attention.

Ross.

Hannah More was born in the immediate vicinity of my native city—in the same village, indeed, in which John Foster had for many years lived, and died; and, for a con

siderable portion of her life, she resided within a short distance of her birthplace, in a cottage which she built, and named Cowslip Green. After a seventeen years' residence in this rather lackadaisically-named locality, during which time she was visited by Mr. Wilberforce and other persons of note, she removed, in 1802, to Barley Wood, near the village of Wrington, in Somersetshire, about fourteen miles from the city of Bristol; and it was at this place that I first saw her.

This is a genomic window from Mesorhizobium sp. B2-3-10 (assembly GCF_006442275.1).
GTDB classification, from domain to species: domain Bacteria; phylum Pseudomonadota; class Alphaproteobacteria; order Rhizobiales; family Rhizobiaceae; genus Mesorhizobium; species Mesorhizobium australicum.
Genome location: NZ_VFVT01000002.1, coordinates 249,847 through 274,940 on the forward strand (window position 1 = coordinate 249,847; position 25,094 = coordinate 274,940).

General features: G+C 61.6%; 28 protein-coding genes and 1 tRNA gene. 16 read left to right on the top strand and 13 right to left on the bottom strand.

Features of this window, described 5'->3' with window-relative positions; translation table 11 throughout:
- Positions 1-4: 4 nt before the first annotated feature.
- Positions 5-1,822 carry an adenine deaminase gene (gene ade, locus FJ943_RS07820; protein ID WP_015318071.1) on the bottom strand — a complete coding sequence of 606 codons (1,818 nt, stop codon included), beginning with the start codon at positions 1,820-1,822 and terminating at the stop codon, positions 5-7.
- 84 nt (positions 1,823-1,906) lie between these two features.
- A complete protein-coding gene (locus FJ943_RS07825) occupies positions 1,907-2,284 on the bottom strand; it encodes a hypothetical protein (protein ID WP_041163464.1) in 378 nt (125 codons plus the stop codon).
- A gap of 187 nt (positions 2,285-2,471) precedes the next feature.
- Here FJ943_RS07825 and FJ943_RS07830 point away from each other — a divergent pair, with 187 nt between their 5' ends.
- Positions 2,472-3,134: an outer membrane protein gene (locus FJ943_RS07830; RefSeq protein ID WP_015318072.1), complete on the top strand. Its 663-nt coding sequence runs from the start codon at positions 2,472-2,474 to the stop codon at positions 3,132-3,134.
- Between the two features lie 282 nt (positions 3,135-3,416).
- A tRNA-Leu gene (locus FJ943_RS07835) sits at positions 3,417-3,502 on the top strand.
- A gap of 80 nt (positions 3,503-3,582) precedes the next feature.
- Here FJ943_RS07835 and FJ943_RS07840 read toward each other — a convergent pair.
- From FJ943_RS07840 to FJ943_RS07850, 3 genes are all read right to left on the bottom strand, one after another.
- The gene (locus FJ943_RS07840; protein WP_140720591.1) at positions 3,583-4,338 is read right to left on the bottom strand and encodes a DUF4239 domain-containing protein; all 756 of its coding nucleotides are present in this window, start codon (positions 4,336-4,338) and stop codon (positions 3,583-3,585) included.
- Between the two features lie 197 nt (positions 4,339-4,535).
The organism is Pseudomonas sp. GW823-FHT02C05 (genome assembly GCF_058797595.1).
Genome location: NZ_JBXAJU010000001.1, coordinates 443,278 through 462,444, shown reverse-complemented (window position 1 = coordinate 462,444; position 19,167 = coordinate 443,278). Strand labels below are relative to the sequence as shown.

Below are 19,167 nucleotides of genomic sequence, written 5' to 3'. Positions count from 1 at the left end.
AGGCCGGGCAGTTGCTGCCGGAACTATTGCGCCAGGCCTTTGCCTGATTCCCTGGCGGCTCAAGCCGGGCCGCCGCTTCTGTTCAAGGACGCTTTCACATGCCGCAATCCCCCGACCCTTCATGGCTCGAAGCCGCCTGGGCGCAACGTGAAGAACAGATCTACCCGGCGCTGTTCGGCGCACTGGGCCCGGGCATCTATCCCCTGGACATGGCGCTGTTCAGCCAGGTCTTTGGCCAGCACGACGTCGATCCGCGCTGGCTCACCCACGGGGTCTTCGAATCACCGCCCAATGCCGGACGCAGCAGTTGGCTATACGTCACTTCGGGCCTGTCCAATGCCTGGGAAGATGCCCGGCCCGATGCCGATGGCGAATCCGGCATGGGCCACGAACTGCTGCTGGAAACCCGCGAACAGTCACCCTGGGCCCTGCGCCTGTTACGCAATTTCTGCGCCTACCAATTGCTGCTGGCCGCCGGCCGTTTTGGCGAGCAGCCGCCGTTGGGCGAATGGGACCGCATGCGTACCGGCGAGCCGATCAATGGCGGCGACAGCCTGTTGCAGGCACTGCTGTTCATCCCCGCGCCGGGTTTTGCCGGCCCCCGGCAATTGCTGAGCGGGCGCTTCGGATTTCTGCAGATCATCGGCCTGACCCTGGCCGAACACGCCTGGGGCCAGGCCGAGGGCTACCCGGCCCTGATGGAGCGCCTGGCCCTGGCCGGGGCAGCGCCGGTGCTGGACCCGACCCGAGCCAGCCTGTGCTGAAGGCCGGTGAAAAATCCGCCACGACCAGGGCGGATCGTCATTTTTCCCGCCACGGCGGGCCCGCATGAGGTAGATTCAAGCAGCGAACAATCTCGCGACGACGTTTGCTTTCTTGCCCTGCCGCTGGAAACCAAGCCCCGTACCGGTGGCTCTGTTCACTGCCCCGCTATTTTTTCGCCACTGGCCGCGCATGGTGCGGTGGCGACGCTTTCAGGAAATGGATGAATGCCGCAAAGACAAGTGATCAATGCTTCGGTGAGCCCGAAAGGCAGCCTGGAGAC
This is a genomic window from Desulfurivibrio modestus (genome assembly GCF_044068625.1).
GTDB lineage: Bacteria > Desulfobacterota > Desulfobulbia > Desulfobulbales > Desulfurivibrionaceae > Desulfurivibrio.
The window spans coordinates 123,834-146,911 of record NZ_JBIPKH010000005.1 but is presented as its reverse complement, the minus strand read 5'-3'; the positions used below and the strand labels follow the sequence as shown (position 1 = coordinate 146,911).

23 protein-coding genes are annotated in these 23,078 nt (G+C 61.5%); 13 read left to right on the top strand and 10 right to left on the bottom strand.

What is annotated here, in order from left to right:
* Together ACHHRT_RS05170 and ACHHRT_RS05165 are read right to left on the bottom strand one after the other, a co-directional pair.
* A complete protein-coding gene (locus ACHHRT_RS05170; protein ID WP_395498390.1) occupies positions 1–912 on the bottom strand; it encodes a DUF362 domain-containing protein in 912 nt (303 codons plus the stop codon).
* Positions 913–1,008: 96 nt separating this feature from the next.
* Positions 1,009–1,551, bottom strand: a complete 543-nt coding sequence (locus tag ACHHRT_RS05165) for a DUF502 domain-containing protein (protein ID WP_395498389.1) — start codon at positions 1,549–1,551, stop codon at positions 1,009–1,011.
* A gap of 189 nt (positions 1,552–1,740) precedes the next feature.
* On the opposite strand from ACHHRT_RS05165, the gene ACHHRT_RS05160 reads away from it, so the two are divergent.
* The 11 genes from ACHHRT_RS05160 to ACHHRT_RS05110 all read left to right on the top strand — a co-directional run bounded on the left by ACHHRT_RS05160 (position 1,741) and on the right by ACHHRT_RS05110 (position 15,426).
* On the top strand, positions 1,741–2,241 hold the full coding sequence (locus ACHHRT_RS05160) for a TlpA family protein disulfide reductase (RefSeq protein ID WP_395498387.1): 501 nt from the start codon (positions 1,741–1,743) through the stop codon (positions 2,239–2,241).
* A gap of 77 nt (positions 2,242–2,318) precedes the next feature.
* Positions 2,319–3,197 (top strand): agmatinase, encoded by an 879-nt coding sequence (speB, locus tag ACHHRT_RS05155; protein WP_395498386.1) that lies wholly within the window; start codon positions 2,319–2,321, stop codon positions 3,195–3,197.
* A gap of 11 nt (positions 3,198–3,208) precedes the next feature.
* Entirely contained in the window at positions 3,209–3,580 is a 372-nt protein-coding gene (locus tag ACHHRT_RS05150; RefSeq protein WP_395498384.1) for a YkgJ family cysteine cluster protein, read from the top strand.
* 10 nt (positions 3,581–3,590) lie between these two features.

My mother had, for many years, been on terms of great intimacy with Hannah More and her sisters; and I remember frequently having heard her, in our family circle, read letters which she had received from the celebrated authoress. My two sisters were then about commencing their education, and my mother, who possessed a great degree of reverence for the occupant of Barley Wood, presuming on the strength of an old acquaintanceship, had written to Mrs. More, to ask her advice, with respect to the course to be taken with their studies. This led to a friendly correspondence, and, at length, to an invitation to the "little girls" to spend a week, during the hay-making season, at Barley Wood; which was, I need scarcely say, accepted.

were very